Certainly Derek Jeter intends to (with 4 multi-hit games in a row going into today) as he begins his final regular season home series. The Yankees try to stay alive in the wild card race, 4.5 back with a tragic number of four. Not impossible, but the lights are dimming and they can’t do it without help. Chen vs. Pineda.
Entering the final week of the season, the formerly competitive NL West race has become nearly suspenseless (yeah, sure, that’s a word). The Dodgers have a magic # of 3 and are facing the Giants in a 3-game set at Chavez Ravine. If the Dodgers win even once in that series, things are pretty much in the bag for them. Win that series, and the Dodgers win the division officially.
The two Central division races are slightly more competitive with Pittsburgh 2.5 behind St. Louis, and KC 1.5 behind Detroit (KC lost a series to Detroit over the weekend). However, that 1.5 in KC’s case will likely drop to 2.0 before everyone else’s games begin today, as they finish a suspended game against Cleveland today where they trail 4-2 in the bottom of the 10th (and finish the game in Cleveland as the home team).
The AL wild card is still in play with Oakland holding a .5-game (soon to be 1.0-game) lead over KC and KC 1.5 (soon to be 1.0) over Seattle (Cleveland and NY struggle for life a little further back with Toronto all but mathematically out of it).
The NL wild card is basically over…but depending on the Central it could be STL or PIT that takes one slot and SF (almost certainly) the other. SF and Pittsburgh are tied right now (and Pittsburgh holds the tiebreaker for hosting the wild card game). The last remaining team on the fringe (Milwaukee) saw their tragic number reduced to 3 over the weekend as they lost a series to the team they were (are?) chasing, Pittsburgh.
The 1-seed race is still alive in both leagues with the Angels (who must go at least 4-2 to win 100 games) holding a 3-game lead over Baltimore and the Nationals 2.5 over the Dodgers.
Contenders’ upcoming schedules:
BAL: @NYY(4), @TOR
DET: CWS, MIN(4)—wow, that’s a soft final week
LAA: @OAK, off, @SEA
OAK: LAA, @TEX(4)
KC: @CLE(4 including suspended game), @CWS(4)
SEA: @TOR(4), LAA
WSH: off, NYM, FLA (4 including doubleheader Friday)
STL: @CHC, off, @ARI
LAD: SF, off, COL
PIT: @ATL(4), @CIN
SF: @LAD, SD(4)
In the last couple days, the Yanks have climbed a little higher on the sheer cliff face they are attempting to summit. The matchup today would not seem to favor them, but they’re at home and just need to go 7-2 or so if the A’s will continue to falter. Stroman vs. Capuano.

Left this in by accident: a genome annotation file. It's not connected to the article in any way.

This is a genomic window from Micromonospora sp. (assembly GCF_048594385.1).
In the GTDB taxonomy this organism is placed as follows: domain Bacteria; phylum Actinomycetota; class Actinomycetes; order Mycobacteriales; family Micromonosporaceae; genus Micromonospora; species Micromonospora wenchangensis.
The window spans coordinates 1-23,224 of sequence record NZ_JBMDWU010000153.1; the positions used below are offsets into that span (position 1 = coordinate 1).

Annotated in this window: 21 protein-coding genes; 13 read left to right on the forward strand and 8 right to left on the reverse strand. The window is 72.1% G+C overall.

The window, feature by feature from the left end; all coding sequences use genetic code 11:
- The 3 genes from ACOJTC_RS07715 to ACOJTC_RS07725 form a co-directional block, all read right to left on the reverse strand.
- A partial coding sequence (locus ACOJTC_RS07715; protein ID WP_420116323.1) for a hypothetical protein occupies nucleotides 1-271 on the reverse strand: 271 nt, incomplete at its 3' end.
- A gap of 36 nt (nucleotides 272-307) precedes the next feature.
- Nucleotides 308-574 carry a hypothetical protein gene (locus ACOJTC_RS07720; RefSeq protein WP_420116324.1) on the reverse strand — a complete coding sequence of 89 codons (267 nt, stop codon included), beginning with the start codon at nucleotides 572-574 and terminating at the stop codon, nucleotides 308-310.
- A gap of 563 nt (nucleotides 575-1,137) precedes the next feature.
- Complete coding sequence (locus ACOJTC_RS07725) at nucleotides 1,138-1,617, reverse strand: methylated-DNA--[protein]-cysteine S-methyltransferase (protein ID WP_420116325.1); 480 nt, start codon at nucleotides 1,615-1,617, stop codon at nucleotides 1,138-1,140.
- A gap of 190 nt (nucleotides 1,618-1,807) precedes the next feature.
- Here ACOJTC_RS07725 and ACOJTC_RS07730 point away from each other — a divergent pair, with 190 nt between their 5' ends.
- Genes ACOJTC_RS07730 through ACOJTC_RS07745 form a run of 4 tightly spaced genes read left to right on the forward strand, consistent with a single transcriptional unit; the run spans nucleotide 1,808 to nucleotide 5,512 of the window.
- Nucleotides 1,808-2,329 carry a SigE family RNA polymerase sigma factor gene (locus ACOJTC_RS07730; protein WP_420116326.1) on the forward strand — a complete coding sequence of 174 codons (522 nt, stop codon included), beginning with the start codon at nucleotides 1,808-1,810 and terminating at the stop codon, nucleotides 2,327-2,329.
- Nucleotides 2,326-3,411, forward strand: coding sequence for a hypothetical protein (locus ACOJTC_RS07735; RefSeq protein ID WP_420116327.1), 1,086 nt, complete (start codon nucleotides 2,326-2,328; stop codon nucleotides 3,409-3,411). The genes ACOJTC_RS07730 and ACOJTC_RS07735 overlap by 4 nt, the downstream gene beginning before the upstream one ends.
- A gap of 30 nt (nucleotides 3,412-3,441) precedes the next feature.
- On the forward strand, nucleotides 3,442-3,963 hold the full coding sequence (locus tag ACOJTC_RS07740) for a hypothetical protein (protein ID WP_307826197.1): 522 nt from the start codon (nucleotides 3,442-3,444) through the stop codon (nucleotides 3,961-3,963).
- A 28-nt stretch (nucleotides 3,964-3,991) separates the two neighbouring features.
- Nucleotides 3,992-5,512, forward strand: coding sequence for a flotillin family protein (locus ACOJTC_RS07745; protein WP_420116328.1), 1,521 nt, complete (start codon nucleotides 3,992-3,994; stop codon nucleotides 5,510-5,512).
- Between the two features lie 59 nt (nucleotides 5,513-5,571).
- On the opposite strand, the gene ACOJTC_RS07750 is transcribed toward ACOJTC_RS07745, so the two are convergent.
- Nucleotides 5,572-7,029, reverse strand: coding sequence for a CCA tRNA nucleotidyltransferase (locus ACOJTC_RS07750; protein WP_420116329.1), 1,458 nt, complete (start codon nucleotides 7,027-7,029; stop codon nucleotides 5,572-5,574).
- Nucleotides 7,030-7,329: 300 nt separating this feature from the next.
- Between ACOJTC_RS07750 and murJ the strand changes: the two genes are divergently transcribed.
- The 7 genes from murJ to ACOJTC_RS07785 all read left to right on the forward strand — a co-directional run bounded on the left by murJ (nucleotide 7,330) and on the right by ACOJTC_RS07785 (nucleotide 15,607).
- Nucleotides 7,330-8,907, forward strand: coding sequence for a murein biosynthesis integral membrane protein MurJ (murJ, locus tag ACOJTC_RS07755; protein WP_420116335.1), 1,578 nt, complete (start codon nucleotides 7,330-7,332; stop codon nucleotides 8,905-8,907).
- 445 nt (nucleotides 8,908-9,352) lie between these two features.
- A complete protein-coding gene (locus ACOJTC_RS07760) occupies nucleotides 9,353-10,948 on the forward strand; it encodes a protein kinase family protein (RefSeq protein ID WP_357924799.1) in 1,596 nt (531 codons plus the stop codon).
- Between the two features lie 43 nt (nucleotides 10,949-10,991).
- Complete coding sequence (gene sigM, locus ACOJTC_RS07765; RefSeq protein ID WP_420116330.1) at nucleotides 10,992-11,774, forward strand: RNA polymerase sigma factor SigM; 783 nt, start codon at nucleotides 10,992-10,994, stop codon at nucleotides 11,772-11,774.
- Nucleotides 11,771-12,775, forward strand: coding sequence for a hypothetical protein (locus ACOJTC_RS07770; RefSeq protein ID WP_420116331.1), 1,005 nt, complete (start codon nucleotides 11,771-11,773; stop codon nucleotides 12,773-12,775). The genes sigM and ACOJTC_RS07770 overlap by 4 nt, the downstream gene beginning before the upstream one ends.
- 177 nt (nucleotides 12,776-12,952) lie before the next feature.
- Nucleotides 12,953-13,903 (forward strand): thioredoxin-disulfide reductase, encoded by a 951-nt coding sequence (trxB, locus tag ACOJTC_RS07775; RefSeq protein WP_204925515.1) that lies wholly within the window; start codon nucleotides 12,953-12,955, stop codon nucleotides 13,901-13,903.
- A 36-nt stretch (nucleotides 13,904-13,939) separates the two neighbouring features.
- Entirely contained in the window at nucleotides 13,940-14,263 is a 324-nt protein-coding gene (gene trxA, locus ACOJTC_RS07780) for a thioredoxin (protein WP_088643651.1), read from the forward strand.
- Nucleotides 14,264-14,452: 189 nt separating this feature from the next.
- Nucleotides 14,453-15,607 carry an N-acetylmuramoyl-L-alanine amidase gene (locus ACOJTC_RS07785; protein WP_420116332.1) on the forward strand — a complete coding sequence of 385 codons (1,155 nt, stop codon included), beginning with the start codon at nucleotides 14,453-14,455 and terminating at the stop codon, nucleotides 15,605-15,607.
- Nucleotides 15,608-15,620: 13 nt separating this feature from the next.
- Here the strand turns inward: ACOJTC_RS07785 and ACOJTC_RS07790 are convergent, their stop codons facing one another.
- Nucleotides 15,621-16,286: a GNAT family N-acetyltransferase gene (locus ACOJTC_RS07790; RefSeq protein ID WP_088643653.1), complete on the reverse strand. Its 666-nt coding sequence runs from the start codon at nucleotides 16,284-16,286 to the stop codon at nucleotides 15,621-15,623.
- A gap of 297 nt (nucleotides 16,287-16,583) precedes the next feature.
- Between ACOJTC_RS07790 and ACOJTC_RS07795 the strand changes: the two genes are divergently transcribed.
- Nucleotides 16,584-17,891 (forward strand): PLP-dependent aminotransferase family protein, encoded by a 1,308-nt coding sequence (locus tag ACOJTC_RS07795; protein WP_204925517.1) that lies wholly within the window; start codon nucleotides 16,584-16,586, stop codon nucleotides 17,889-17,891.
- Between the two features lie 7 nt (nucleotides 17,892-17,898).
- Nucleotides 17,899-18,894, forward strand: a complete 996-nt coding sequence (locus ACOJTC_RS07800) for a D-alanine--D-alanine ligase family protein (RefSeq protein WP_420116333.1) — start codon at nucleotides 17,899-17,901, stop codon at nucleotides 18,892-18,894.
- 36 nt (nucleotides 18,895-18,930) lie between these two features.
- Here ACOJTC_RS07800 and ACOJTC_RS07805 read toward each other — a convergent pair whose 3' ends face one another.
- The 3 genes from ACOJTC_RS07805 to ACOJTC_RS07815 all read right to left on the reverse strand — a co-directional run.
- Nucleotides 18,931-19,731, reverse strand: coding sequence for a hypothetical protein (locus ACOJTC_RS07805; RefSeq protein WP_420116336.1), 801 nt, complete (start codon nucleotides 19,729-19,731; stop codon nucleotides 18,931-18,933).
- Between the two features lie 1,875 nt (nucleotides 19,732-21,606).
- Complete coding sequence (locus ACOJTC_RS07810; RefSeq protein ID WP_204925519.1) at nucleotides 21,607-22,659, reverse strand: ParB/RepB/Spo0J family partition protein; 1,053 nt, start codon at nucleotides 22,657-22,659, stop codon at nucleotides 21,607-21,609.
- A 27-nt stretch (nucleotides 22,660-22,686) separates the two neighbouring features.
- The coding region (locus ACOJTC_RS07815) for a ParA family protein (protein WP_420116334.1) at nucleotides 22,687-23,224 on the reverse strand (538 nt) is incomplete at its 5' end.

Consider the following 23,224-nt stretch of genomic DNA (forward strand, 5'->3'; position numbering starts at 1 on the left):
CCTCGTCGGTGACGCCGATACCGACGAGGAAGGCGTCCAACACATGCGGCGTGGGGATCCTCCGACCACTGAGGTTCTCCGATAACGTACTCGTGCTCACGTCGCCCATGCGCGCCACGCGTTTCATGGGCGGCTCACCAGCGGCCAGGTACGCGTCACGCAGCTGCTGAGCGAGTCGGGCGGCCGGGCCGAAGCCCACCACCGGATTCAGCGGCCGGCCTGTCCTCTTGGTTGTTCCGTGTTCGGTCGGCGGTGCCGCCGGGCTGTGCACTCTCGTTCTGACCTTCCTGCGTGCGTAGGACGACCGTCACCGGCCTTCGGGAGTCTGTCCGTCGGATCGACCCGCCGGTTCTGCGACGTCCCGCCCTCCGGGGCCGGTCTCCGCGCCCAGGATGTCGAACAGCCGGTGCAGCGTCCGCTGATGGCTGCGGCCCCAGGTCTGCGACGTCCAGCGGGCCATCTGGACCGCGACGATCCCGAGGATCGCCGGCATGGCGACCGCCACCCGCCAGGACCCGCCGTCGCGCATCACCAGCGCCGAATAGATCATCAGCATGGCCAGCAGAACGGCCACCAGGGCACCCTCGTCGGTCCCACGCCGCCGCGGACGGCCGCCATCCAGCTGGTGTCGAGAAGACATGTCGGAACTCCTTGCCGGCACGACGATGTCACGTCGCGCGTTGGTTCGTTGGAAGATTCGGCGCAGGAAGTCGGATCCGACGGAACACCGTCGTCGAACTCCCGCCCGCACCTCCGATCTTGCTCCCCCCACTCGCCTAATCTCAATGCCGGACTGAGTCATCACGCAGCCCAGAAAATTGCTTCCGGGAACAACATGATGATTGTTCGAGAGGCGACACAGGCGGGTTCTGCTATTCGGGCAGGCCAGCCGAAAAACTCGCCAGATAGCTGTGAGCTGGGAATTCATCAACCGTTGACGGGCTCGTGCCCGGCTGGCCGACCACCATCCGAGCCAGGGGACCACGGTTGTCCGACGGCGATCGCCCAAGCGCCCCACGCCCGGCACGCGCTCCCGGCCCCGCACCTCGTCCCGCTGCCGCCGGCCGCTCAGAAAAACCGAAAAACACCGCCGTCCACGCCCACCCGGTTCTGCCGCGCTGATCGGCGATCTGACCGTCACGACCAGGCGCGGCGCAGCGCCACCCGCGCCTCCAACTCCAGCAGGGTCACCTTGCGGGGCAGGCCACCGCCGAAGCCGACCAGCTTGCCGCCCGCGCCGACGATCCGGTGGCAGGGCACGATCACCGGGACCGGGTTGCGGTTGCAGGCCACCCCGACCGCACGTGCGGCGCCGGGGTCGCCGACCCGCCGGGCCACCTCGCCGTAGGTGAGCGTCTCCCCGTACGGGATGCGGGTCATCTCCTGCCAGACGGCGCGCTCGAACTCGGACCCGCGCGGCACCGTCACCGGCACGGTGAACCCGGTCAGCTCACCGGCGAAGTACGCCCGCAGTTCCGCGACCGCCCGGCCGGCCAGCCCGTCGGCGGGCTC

Gausman vs. Webster and Buehrle vs. Kuroda. It’s really hard as a Sox fan watching a team that features no starter that portends a really competitive game. At least the Yankees have exciting rookies and the solid Kuroda. But I’ll be paying more attention to the series that starts between Detroit and Kansas City tonight.
Every team has between 9 and 11 games left to play, so we’re getting our last couple looks at each starter at this point. If the season is a baseball game, we’re heading to the bottom of the 9th. Derek Jeter has 8 more home games and 3 more road games. Dickey vs. Greene and Workman vs. Cole.
The Nationals and Orioles finished the job two nights ago and with an Angels win and on A’s loss, that division got sewn up last night. Say hello to your AL East, AL West, and NL East division champions! With a week and a half to go! The Angels lead the hunt for the 1-seed over the Orioles by 3 games. The NL 1-seed is closer with the Dodgers 1.5 behind the Nationals.
The AL Central (KC 0.5 GB DET), NL Central (PIT 2.5 GB STL), and AL West (SF 2.0 GB LAD) are all still too close to call. The wild cards remain viable landing spots for Oakland, KC (or Detroit), and Seattle (2.0 GB) in the AL and for San Francisco (or LA), Pittsburgh (or St. Louis), and Milwaukee (2.5 GB) in the NL.
The Yanks aren’t dead, but they’d need an awful lot of help at this point. The Rays were not obliging last night, pushing across the 1 run necessary to win yesterday’s contest in the bottom of the 9th (3 of NY’s last 5 games have ended with an opponent walk-off). How will tonight’s affair end? Pineda vs. Odorizzi. The Sox are dead, and they’re throwing out a terrible, terrible lineup–with Pedey out to hand surgery for the year and Papi taking it easy at the NL park–that can give Pittsburgh a hand in their disappearing chances at the NL Central crown (Pittsburgh holds the second wild card spot, but not definitively). The back four in tonight’s lineup are Middlebrooks-JBJ-Vazquez-Ranaudo…woof. Ranaudo vs. Morton.
The two East division leaders have a shot to close out their division title tonight by beating the 2nd place team (Baltimore vs. Toronto with a tragic # of 1, and Washington vs. Atlanta with a tragic # of 2–Miami also has a tragic # of 1, so a Nationals win will eliminate them as well). The AL West will take at least another day past this to wrap up (and should likely be done before the weekend arrives with the A’s tragic # at 3). The Central titles are still in flux (though KC is closer to Detroit than Pittsburgh is to St. Louis) along with the NL West (LA has only gained ground since this past weekend). The best record race in the AL is still vaguely competitive with Baltimore 4 behind LA. In the NL, the best record is still anyone’s game as St. Louis, the trailing division leader, is only 3.5 behind Washington and LA just a half-game back of the NL East beasts (hell, San Francisco still has an unlikely chance, 4.5 back).